Matrix Metalloproteinase-2 Gene Polymorphisms Decrease Chances of Muscle TMD Development in Brazilian Population

Research Article

J Dent & Oral Disord. 2021; 7(3): 1163.

Matrix Metalloproteinase-2 Gene Polymorphisms Decrease Chances of Muscle TMD Development in Brazilian Population

Cordeiro PCF1, Bonato LL2, Quinelato V1*, Santos TAB2, Vieira AR3, Granjeiro JM4, Tesch R5, Casado PL6, Calasans-Maia JA1

1Orthodontics Department, Universidade Federal Fluminense, Dentistry School, Brazil

2School of Dentistry, Universidade Federal Fluminense, Brazil

3Departments of Oral Biology and Pediatric Dentistry, University of Pittsburgh, School of Dental Medicine, Pittsburgh, USA

4Laboratory of Clinical Research in Dentistry, Universidade Federal Fluminense, Dentistry School, Brazil

5School of Medicine of Petropolis, Brazil

6Universidade Federal Fluminense, Brazil

*Corresponding author: Valquíria Quinelato, Orthodontics Department, School of Dentistry, Universidade Federal Fluminense (Mario Santos Braga St, 30/214 - Center – Niterói-RJ, Brazil

Received: April 06, 2021; Accepted: May 06, 2021; Published: May 13, 2021


Introduction: Muscular Temporomandibular disorders or masticatory disorders are characterized by orofacial pain and functional limitations associated with oral dysfunctions, emotional changes and/or genetic factors. Matrix Metalloproteinases (MMPs) are proteolytic enzymes that constitute the extracellular matrix and play an important role in the skeletal muscle adaptation.

Objectives: To evaluate the association between polymorphisms in the Matrix Metaloprotease-2 (MMP2) gene and the presence of muscular disorders.

Methods: RDC/TMD questionnaire was applied for clinical diagnosis of Temporomandibular Disorders (TMD) in the study sample and three diagnosis groups were formed: control group (n=154), muscular TMD (n=122) and joint TMD (n=49). Genomic DNA was obtained from saliva samples and six single nucleotide polymorphisms in the MMP2 gene were selected. Results: A tendency of association between the presence of the CT genotype (rs243865) and the absence of muscular TMD was observed when compared to the control group (p=0.05). There was a significant prevalence of the polymorphic CT+TT (rs243865) genotypes in the control group (p=0.04) compared to the muscular TMD group (p=0.05). Confirming these results, TCCACC MMP2 haplotype showed higher association (p=0.01) with protection against muscular TMD.

Conclusion: Polymorphism in the MMP2 gene (rs243865) is related to protection against muscular TMD.

Keywords: Temporomandibular joint dysfunction syndrome; Polymorphism genetic; Matrix Metalloproteinase-2


Temporomandibular Disorders (TMD) collectively comprise a set of clinical conditions associated with pain and/or dysfunction located in the masticatory musculature and/or Temporomandibular Joints (TMJ) [1] with muscular disorders being the single most prevalent diagnostic group [2]. The diagnosis of muscular TMD is based on the presence of clinical signs and symptoms standardized in the form of criteria [3]. However, these patients do not evolve uniformly, many presenting disproportionate pain in response to different types of stimuli [1,2,4], as well as comorbid, regional, or systemic pain [5]. In addition, in some patients, pain complaints persist even after resolution of the initial injury [2,6].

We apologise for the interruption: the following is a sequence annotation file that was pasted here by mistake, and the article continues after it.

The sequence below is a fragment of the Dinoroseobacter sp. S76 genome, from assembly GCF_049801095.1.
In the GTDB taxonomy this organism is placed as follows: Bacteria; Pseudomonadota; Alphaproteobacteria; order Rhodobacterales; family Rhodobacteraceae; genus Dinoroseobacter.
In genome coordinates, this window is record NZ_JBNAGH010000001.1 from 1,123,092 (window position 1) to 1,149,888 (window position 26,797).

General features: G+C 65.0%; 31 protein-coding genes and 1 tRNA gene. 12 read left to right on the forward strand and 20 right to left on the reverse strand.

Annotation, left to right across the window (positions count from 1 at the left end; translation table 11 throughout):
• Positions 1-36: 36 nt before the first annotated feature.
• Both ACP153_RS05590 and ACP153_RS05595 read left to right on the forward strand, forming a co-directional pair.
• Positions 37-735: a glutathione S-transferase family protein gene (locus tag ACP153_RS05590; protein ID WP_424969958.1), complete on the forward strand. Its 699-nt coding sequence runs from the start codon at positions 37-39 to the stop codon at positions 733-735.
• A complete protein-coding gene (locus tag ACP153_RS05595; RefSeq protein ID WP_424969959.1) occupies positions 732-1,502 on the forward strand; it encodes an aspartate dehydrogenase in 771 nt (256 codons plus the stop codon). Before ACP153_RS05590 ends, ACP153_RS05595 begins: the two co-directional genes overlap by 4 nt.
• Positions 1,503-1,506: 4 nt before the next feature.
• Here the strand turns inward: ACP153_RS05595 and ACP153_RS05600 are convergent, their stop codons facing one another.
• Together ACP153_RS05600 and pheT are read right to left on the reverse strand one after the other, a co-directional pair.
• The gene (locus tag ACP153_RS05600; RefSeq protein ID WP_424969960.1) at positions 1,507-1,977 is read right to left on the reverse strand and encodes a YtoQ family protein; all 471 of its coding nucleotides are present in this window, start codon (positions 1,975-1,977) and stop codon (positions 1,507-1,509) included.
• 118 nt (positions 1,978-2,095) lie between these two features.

It is currently known that chronic muscular pain, including masticatory pain, is influenced by neuronal, central, and peripheral sensitization phenomena [7], often influenced by predisposing genetic factors. The genetic influence involved in the pathophysiology of TMD has been previously demonstrated in different studies related to different genes - ESR1, ESRRB, RANK, RANKL, and OPG [6,8]. In addition to pain thresholds, the genetic profile of each patient also proved to be able to regulate muscle regenerative capacity [2].

Adult skeletal muscle tissue, including masticatory muscle, has high regenerative capacity in response to acute or chronic injuries. As skeletal muscle fibers are in their terminal stage of differentiation and therefore unable to participate in tissue repair, this response is largely attributed to a small, distinct population of myogenic progenitor cells resident in adult skeletal muscle, called Satellite Cells (SC) [9,10]. SC can be activated following chemical and mechanical stimuli, migrating to the injury site and orchestrating muscle regeneration [9]. Mature muscle fibers, in turn, produce and are involved by an Extracellular Matrix (ECM), which also acts in tissue repair through the release of specific biochemical mediators [11,12], mainly those called Matrix Metalloproteinases (MMPs).

MMPs constitute a broad heterogeneous family of enzymes responsible for breaking peptide bonds between protein amino acids [9,12]. In muscle tissue, MMP-2 and MMP-9, produced by myoblasts, fibroblasts, and endothelial cells [11,13] are prominent, creating a favorable environment for muscle repair [14]. MMPs are responsible for ECM renewal, increasing its chemotactic potential [10,15]. They are, for example, responsible for the cleavage and activation of Hepatocyte Growth Factor (HGF) [9], enabling it to bind with SC membrane receptors, such as c-Met, activating them and thus, inducing tissue repair by cell proliferation and differentiation [15]. In addition, MMP-2 is even involved in angiogenic processes after mechanical stimuli, capable of generating myofibrillar hypertrophic effects (Figure 1) [16].